Elhassani and her four children turned themselves in to the SDF at a refugee camp after Moussa was killed fighting for ISIS, according to the New York Times. She said she also brought two Yazidi women that her husband kept as slaves.
The four children are now in the custody of Indiana Department of Child Services, the U.S. Attorney’s Office said.
The Justice Department did not respond to repeated requests for comment. A Department of State spokesperson told The Defense Post that they had seen the media reports “regarding a family of U.S. citizens in Syria” and reiterated warnings against traveling to Syria.
The U.S. and SDF have urged countries to take back their citizens, citing the challenges of detaining hundreds of foreign fighters and the financial resources needed to host their wives and children.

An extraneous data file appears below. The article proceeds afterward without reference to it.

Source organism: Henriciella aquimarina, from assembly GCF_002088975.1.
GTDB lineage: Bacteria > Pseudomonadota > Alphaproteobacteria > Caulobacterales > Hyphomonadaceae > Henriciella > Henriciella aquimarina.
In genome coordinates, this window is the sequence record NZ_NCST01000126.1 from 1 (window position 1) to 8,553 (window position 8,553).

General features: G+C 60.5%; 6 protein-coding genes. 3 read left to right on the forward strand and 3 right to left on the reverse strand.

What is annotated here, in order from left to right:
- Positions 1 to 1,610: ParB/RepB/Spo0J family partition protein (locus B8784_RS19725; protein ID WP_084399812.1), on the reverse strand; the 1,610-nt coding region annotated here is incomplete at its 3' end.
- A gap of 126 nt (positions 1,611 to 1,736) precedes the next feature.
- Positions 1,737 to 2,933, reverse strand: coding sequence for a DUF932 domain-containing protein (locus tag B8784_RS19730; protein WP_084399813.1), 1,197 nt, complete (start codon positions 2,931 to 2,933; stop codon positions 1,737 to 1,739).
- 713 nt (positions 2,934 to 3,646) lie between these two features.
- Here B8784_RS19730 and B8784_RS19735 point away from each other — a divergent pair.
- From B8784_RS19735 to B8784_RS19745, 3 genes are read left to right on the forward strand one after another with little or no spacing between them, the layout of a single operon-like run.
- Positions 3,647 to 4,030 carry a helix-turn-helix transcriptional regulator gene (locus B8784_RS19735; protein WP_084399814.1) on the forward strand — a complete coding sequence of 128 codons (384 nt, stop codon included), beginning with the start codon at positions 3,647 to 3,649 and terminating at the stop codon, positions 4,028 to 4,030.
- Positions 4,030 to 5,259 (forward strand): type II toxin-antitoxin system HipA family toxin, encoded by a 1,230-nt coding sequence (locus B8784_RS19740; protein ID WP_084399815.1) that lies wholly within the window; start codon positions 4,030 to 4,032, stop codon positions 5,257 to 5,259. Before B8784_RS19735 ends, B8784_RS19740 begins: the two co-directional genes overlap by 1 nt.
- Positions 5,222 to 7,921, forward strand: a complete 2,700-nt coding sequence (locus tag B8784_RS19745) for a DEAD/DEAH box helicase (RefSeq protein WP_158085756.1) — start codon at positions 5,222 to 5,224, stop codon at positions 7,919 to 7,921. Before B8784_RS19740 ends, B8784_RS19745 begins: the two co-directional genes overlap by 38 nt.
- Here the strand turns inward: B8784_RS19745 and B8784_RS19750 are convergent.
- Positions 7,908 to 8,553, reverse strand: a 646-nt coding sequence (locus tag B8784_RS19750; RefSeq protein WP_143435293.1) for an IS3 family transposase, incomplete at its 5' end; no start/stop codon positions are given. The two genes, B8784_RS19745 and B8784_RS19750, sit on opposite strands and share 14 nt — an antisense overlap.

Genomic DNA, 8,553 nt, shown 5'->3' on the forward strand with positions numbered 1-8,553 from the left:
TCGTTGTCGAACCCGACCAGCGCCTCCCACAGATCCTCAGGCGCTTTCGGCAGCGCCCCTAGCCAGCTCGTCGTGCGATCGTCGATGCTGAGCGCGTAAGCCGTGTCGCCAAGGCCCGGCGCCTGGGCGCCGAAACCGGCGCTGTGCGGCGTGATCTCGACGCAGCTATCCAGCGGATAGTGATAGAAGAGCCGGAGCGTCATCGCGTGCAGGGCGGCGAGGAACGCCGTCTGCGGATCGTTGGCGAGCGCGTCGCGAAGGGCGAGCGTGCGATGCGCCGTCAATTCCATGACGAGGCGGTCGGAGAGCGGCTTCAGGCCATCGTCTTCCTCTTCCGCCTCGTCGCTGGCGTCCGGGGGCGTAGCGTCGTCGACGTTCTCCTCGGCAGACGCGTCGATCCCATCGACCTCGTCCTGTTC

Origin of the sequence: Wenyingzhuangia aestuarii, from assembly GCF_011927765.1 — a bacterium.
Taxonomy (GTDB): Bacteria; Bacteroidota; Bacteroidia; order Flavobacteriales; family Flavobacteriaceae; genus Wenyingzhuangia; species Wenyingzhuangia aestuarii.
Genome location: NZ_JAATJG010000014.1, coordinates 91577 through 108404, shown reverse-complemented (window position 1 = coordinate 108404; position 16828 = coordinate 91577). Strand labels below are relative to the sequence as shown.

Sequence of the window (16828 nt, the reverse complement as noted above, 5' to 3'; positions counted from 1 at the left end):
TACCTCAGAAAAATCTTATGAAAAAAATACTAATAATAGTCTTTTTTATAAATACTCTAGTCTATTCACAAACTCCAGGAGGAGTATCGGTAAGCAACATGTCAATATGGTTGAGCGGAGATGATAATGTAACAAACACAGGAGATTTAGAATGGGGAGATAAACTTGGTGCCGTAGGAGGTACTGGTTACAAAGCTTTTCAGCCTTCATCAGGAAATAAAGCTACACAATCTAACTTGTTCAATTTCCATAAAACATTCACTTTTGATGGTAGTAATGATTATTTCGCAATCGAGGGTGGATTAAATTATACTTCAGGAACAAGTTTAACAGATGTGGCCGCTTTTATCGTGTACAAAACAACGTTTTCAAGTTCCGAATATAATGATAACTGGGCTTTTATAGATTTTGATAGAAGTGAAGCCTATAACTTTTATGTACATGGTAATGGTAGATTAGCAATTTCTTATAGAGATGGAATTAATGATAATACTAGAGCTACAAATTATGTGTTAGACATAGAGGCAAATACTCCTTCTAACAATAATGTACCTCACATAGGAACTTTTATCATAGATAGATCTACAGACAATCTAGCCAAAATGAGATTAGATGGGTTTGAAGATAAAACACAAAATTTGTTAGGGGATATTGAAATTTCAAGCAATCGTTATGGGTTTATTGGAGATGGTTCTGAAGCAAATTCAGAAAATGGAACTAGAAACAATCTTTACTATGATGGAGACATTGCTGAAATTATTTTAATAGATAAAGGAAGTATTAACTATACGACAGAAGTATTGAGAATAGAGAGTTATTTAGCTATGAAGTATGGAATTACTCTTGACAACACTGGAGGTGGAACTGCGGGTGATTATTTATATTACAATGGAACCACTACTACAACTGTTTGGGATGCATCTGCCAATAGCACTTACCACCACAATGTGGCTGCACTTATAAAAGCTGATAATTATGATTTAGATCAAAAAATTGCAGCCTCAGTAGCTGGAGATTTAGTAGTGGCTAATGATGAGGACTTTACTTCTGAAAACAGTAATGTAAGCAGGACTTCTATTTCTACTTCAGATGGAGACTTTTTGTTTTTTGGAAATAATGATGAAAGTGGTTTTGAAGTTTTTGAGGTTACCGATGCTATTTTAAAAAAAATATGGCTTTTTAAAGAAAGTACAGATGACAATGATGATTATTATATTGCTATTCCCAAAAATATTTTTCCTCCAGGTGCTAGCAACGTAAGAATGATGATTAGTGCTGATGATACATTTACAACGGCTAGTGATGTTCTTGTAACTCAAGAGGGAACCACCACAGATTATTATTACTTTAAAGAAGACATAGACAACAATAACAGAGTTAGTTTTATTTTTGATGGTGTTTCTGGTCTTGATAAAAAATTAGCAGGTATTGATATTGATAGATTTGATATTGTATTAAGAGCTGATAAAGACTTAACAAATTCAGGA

“Our Syrian Democratic Forces partners have adequate facilities right now to house and care for the detainees. As you can imagine, it is a drain on their resources. They are not a policing organization,” CJTF-OIR spokesperson Colonel Thomas F. Veale told reporters in June.
Two British men, Alexanda Kotey and El Shafee Elsheikh, could also be bound for the U.S. after it was revealed that the U.K. government is willing to forego its usual demand that its citizens not be subject to the death penalty. According to the Telegraph, which broke the story, Home Secretary Sajid Javid believes a successful terrorism prosecution is more likely in the U.S.
Kotey and Elsheikh are accused of taking part in notorious ISIS executions of foreign captives – including U.S. and U.K. journalists and aid workers James Foley, Stephen Sotloff, Peter Kassig, Alan Henning and David Haines.
It’s unclear whether the two, whose British citizenship has apparently been revoked, would be charged in federal courts or transferred to the U.S. military detention center in Guantanamo Bay, Cuba.